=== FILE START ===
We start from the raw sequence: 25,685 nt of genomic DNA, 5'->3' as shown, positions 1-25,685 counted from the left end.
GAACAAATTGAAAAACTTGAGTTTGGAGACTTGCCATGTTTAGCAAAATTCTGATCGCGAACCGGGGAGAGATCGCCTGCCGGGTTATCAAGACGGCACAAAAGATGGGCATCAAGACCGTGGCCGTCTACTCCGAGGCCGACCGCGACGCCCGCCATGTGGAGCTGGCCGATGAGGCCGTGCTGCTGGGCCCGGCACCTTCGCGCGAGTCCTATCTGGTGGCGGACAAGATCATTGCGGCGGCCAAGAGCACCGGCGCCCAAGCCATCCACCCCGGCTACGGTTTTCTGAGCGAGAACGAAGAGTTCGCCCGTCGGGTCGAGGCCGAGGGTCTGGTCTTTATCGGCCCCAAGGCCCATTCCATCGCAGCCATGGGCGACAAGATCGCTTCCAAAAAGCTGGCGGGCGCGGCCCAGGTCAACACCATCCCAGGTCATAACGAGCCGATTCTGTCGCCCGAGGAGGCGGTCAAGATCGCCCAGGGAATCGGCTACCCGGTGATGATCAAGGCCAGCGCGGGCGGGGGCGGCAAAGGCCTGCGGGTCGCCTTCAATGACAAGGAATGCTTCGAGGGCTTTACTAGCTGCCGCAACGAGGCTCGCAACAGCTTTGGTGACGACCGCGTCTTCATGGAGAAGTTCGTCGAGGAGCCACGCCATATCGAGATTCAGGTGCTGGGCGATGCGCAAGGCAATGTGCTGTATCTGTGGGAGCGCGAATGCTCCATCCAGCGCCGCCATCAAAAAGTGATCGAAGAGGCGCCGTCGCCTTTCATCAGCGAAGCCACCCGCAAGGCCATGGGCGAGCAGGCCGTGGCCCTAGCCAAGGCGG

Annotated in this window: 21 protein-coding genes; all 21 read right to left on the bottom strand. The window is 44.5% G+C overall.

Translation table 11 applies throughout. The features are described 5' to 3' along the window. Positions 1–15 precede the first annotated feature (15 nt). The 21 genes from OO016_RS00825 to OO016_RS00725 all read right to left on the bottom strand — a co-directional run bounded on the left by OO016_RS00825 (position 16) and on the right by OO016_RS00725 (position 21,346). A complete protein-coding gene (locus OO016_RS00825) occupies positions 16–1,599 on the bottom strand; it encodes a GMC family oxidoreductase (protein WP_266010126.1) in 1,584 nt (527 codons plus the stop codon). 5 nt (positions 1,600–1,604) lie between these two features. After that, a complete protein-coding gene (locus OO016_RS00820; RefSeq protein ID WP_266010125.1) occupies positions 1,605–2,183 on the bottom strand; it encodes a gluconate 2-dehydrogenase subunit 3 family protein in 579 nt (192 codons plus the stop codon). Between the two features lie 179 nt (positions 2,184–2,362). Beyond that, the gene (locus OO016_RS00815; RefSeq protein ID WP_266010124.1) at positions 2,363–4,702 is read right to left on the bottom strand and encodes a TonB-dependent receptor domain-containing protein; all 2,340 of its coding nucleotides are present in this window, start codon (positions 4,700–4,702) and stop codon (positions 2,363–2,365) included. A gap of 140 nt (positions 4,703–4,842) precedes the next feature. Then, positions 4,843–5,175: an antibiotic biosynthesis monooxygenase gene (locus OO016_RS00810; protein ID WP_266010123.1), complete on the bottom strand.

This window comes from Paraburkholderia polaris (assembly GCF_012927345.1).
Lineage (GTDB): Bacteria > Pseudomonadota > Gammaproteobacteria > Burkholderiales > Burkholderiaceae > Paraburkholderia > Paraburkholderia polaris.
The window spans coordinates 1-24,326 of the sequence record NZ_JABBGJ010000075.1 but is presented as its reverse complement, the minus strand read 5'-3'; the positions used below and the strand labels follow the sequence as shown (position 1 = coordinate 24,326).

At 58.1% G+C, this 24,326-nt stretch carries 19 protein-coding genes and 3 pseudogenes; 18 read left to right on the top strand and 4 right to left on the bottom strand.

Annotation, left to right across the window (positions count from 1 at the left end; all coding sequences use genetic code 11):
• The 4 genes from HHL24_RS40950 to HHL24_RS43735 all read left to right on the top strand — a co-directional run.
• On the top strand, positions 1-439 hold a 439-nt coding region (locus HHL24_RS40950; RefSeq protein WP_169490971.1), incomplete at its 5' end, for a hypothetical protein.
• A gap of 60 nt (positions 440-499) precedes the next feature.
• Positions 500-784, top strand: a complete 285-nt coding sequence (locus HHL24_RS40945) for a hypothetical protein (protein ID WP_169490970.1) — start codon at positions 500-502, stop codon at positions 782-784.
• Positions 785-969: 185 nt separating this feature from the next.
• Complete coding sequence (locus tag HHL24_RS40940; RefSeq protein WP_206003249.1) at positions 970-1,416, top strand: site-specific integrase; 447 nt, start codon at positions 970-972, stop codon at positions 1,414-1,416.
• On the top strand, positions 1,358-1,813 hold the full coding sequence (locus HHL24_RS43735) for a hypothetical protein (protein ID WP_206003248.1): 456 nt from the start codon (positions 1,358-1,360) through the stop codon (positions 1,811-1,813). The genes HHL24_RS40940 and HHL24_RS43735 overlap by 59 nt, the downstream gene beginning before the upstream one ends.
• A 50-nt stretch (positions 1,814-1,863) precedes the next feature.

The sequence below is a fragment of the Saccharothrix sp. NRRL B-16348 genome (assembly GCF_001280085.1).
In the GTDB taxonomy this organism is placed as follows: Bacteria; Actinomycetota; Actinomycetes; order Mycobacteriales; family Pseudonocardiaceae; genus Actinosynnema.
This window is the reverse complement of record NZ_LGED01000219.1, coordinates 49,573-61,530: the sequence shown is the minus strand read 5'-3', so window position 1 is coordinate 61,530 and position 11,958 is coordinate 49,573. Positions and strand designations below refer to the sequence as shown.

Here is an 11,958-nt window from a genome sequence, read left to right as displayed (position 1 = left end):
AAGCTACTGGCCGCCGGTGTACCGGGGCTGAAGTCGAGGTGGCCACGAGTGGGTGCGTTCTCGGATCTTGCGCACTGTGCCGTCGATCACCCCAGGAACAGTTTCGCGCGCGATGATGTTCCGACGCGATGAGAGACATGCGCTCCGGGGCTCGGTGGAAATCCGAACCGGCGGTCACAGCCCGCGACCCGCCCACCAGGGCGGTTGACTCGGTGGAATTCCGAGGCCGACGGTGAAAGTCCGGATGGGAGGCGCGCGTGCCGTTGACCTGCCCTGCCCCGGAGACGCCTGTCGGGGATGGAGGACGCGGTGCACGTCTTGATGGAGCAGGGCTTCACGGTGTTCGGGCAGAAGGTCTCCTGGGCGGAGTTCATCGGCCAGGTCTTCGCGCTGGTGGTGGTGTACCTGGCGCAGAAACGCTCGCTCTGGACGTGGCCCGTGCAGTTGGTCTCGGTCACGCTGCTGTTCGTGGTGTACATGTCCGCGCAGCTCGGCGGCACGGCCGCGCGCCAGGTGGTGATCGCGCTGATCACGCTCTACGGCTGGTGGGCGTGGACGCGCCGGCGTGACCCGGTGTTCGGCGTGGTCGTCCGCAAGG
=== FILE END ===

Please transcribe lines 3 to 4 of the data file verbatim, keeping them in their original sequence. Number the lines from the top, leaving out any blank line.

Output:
Annotated in this window: 21 protein-coding genes; all 21 read right to left on the bottom strand. The window is 44.5% G+C overall.

Translation table 11 applies throughout. The features are described 5' to 3' along the window. Positions 1–15 precede the first annotated feature (15 nt). The 21 genes from OO016_RS00825 to OO016_RS00725 all read right to left on the bottom strand — a co-directional run bounded on the left by OO016_RS00825 (position 16) and on the right by OO016_RS00725 (position 21,346). A complete protein-coding gene (locus OO016_RS00825) occupies positions 16–1,599 on the bottom strand; it encodes a GMC family oxidoreductase (protein WP_266010126.1) in 1,584 nt (527 codons plus the stop codon). 5 nt (positions 1,600–1,604) lie between these two features. After that, a complete protein-coding gene (locus OO016_RS00820; RefSeq protein ID WP_266010125.1) occupies positions 1,605–2,183 on the bottom strand; it encodes a gluconate 2-dehydrogenase subunit 3 family protein in 579 nt (192 codons plus the stop codon). Between the two features lie 179 nt (positions 2,184–2,362). Beyond that, the gene (locus OO016_RS00815; RefSeq protein ID WP_266010124.1) at positions 2,363–4,702 is read right to left on the bottom strand and encodes a TonB-dependent receptor domain-containing protein; all 2,340 of its coding nucleotides are present in this window, start codon (positions 4,700–4,702) and stop codon (positions 2,363–2,365) included. A gap of 140 nt (positions 4,703–4,842) precedes the next feature. Then, positions 4,843–5,175: an antibiotic biosynthesis monooxygenase gene (locus OO016_RS00810; protein ID WP_266010123.1), complete on the bottom strand.